Ta’ovala Learning from Pacific expertise in education
Professor Roberta Hunter reflects on the group work and identifies the significance and nature of the student engagement:
She explains the implications for students
‘Once they got into the maths, nobody was disengaged.
That typifies how their everyday maths lessons have been for them.
They have had lots of opportunities to participate day after day after day in high quality challenging maths lessons where they have learnt resilience, they have learnt to persevere…
They expected to be challenged. They expected to find difficulties. They didn’t expect to be rescued.’
Professor Hunter explains the implications for the teacher’s role
‘David went around from group to group to group. He listened and he pressed but he didn’t tell. He didn’t take over... He listened to them.
He thought about what they were saying and he asked a key question that pressed them to think further, including stopping them all and picking up a couple of challenges… [he] forced them back to analyse their work.’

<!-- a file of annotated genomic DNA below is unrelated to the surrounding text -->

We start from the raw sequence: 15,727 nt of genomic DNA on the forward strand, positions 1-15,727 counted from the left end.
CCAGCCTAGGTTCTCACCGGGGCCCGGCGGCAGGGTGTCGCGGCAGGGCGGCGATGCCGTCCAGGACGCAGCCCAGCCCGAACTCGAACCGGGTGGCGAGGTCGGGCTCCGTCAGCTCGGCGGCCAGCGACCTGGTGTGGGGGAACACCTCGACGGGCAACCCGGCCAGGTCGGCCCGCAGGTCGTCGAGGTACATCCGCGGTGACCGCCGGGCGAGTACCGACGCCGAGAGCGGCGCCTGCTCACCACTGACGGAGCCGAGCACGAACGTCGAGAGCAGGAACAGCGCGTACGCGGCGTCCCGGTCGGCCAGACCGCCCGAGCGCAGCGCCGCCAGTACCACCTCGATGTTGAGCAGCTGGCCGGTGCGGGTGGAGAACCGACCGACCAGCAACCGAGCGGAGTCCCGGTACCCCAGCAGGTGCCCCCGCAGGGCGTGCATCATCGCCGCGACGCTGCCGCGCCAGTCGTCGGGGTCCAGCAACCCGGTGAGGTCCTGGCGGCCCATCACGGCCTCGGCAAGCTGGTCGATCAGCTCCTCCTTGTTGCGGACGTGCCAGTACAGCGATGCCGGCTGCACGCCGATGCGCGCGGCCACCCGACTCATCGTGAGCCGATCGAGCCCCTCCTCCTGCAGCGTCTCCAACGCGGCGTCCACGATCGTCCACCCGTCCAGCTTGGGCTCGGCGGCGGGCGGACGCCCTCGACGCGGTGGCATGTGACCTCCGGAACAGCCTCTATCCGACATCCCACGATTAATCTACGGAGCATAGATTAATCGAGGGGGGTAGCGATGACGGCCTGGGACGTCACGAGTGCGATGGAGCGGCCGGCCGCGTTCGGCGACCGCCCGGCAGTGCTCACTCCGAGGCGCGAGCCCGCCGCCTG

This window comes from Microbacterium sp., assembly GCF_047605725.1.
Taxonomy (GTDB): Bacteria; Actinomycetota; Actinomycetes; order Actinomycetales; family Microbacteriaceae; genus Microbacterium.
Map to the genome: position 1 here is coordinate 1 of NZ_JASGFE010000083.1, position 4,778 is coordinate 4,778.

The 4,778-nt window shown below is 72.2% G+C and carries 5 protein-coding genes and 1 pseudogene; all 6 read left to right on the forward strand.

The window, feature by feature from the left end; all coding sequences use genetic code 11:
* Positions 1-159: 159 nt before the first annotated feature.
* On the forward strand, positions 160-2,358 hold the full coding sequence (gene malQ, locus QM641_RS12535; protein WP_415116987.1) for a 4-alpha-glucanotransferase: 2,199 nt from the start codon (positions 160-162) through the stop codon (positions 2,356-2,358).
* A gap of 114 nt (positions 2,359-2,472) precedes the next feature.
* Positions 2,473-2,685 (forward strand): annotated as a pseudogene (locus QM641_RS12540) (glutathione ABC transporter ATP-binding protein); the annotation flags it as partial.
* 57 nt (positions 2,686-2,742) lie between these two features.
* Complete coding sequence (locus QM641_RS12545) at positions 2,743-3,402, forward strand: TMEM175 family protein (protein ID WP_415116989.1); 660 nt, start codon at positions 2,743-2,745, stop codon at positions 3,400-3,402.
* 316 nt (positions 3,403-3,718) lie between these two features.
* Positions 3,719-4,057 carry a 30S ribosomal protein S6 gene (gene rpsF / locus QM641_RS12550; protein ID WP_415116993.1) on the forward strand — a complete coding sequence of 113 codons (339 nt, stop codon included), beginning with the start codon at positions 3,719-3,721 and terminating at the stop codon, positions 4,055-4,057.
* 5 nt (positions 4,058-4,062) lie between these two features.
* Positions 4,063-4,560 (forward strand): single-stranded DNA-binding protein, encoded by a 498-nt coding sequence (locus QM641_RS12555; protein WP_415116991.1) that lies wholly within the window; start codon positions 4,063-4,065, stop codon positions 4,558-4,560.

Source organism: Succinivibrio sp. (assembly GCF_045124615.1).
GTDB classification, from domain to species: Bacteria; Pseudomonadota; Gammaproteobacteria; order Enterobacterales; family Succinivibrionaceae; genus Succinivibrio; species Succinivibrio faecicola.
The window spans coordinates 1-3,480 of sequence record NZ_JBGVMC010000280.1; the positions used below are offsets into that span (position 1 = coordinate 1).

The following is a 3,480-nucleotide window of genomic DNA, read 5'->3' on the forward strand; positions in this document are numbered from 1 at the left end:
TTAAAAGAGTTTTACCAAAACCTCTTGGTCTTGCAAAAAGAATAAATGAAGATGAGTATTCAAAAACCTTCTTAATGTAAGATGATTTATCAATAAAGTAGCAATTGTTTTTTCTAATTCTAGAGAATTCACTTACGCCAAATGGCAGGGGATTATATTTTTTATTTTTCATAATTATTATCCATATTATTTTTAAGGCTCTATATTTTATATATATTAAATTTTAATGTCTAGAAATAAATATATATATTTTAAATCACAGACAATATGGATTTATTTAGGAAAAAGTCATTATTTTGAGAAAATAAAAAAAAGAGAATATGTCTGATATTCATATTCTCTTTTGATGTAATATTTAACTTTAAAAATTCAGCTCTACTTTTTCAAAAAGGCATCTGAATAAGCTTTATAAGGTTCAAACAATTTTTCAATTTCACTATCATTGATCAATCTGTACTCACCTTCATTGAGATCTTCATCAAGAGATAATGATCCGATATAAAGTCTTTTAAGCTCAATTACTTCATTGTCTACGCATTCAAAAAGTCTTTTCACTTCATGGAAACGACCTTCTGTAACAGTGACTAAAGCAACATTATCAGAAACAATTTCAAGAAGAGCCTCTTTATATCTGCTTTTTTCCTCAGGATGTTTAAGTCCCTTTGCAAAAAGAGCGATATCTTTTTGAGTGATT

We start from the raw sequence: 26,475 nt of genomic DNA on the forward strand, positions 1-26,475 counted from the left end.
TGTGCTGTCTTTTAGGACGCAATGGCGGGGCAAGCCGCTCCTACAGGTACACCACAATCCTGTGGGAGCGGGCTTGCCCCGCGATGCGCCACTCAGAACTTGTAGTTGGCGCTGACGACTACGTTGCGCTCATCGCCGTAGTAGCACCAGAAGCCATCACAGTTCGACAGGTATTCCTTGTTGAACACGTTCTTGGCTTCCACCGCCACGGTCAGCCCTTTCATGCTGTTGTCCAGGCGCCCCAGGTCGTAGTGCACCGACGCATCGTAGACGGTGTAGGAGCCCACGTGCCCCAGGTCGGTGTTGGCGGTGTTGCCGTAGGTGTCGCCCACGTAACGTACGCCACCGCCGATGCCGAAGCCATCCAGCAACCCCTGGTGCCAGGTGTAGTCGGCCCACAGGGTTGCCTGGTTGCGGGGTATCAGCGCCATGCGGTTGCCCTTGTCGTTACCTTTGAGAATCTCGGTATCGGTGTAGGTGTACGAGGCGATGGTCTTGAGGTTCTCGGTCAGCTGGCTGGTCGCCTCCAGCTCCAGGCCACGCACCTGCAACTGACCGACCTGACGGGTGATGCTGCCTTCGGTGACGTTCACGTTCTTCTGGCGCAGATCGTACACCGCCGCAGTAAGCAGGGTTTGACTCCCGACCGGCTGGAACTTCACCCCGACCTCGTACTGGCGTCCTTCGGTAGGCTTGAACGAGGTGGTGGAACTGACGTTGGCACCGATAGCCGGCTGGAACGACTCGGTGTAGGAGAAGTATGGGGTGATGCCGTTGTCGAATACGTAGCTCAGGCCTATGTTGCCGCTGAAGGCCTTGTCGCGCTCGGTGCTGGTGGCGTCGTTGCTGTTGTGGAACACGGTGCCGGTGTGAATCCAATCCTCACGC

A student explains the implications for student agency and learning
‘I think it’s good if he asks us questions and doesn’t just give us the answer, because if he just gave us the answer we’re not really learning anything. If he asks us questions it helps us start our brains, we actually work on the problem instead of him just giving it to us.’
The students believe that they can learn. They are developing a ‘growth mindset’, a belief that they can succeed with hard work, found to be associated with much higher achievement in the Programme for International Student Achievement.
Find out more
Boaler, J. (2016). Mathematical mindsets: Unleashing students' potential through creative math, inspiring messages and innovative teaching. San Francisco: Jossey-Bass.